On call: Nurse, business owner talk working on the holidays


Newborn babies don’t follow a labor or delivery schedule on holidays. No one knows that better than Gina Salem.

A maternity nurse at Riverview Health, Salem said the hospital follows a holiday rotation, so this year she worked on Thanksgiving but will have Christmas off.

“We did have a baby born on Thanksgiving, and we had moms in labor, and then they delivered the next day,” Salem said. “When it comes to maternity, I think they try not to schedule as many around the holiday, but moms who are naturally in labor or need labor (come in).”

Salem also works triage in the emergency room on holidays.

“Sometimes, a family is involved in a car accident on a holiday and the mom is pregnant,” she said.

Salem works a 7 p.m. to 7 a.m. shift. Her extended family lives in Chicago, so if she works a holiday, she doesn’t travel to celebrate.

“They know that. They know it’s my holiday this year,” she said. “My dad and I will make plans to meet halfway sometimes before or sometimes after to exchange gifts.”

In preparation for Christmas, Salem said those who work the holidays usually get their shopping done and presents wrapped early.

“Sometimes, you extend your holiday a little bit. My kids never minded that because it seemed like Christmas lasted forever,” she said. “When you know what you’re working, you plan ahead for nights. If I had to work Christmas, we celebrate in the morning. I take a later nap and be up for work. My father-in-law is local, so my husband would take the kids and I stayed home and got ready for work.”

Her family typically saves her a plate from holiday dinner and brings it home for her to enjoy the next day. 

When her children, now ages 12 and 18, were younger, Salem said she had to be creative.

“If I worked Christmas Eve, my husband had to be the one who was ready for Santa,” she said.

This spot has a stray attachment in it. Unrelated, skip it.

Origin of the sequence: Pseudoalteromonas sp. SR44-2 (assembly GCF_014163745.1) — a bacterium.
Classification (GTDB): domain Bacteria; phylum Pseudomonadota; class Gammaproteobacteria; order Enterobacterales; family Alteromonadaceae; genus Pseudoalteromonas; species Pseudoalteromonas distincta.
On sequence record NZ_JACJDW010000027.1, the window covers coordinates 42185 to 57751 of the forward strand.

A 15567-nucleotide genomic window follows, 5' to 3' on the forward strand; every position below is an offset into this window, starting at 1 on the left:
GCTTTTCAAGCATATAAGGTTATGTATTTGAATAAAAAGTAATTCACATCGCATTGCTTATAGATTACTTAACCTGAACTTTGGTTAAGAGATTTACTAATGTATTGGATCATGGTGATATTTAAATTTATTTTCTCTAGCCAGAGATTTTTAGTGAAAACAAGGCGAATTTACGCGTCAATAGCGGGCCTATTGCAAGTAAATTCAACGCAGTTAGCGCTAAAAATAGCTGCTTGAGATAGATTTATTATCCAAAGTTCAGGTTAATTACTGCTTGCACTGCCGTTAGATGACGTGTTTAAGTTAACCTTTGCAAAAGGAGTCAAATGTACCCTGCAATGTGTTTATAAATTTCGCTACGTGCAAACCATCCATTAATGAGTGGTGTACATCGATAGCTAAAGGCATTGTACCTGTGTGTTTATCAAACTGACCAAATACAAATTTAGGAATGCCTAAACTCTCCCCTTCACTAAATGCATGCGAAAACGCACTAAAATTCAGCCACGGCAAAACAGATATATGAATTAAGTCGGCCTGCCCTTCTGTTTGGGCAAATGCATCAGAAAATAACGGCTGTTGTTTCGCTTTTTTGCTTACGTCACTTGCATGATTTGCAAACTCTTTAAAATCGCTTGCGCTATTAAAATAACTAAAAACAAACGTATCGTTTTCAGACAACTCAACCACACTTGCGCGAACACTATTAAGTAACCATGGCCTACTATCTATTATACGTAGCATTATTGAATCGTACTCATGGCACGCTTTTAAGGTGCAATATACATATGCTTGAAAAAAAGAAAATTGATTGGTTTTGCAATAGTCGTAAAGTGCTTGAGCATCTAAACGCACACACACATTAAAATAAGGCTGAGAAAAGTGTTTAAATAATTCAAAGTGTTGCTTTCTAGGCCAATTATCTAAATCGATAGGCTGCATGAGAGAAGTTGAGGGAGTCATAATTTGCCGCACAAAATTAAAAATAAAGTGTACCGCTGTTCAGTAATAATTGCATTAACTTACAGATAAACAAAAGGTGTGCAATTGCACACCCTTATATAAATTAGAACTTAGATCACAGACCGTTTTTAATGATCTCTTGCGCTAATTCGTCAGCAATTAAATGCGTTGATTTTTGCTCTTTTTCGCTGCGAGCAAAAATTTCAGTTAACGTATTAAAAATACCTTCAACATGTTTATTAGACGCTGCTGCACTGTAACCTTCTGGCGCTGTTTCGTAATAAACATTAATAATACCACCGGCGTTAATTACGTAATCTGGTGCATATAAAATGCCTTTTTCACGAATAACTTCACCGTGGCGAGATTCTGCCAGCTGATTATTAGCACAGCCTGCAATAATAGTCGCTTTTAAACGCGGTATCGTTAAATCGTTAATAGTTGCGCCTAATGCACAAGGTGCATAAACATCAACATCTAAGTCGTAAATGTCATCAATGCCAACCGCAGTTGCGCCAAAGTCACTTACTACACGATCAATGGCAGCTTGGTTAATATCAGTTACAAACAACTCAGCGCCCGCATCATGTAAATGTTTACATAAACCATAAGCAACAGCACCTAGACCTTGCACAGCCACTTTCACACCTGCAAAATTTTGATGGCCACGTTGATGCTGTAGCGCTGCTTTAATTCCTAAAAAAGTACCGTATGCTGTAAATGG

Working in the service industry 

Employees in the service industry often have to work holidays, too. Noble Coffee & Tea co-owner Robyn Littler opened the coffee shop on Thanksgiving morning because the Michael Treinen Foundation conducted its annual Turkey Trot 5K run and 3K walk through downtown Noblesville, and few other stores were open. The foundation assists individuals and their families affected by cancer.

“We’ve never been open for Thanksgiving, and I knew the turkey trot took place that day, and we donated part of our sales that day (to the foundation),” Littler said. “It was really busy, and there were hundreds of people here. There weren’t a lot of places open on the square.”

Littler said she is unsure if Noble Coffee & Tea will open for Thanksgiving again next year. The store will be open from 8 a.m. to 3 p.m. on Christmas Eve but will be closed on Christmas.

Riverview Health maternity nurse Gina Salem cares for a newborn baby.

Celebrating at work

In an attempt to bring the holiday spirit to the workplace, maternity nurse Gina Salem said sometimes people co-workers plan to celebrate at Riverview Health.

“Someone might send an email about a pitch-in or bring cookies or candy for Halloween,” she said. “People might just bring in stuff for people to eat and snack on and just try to keep the spirit going for the patients. You have to try to keep them up because it’s bittersweet for them. They’re excited to meet their new baby, but at the same time, if they have other children, they have to manage the holidays now.”

Salem said one year, she had patients who babies on Thanksgiving send their husbands out for Black Friday shopping.

“We are all adapting with the holidays, especially if the baby came sooner than they had figured,” Salem said. “Patients are always grateful for you to give your time to be there for a holiday.”


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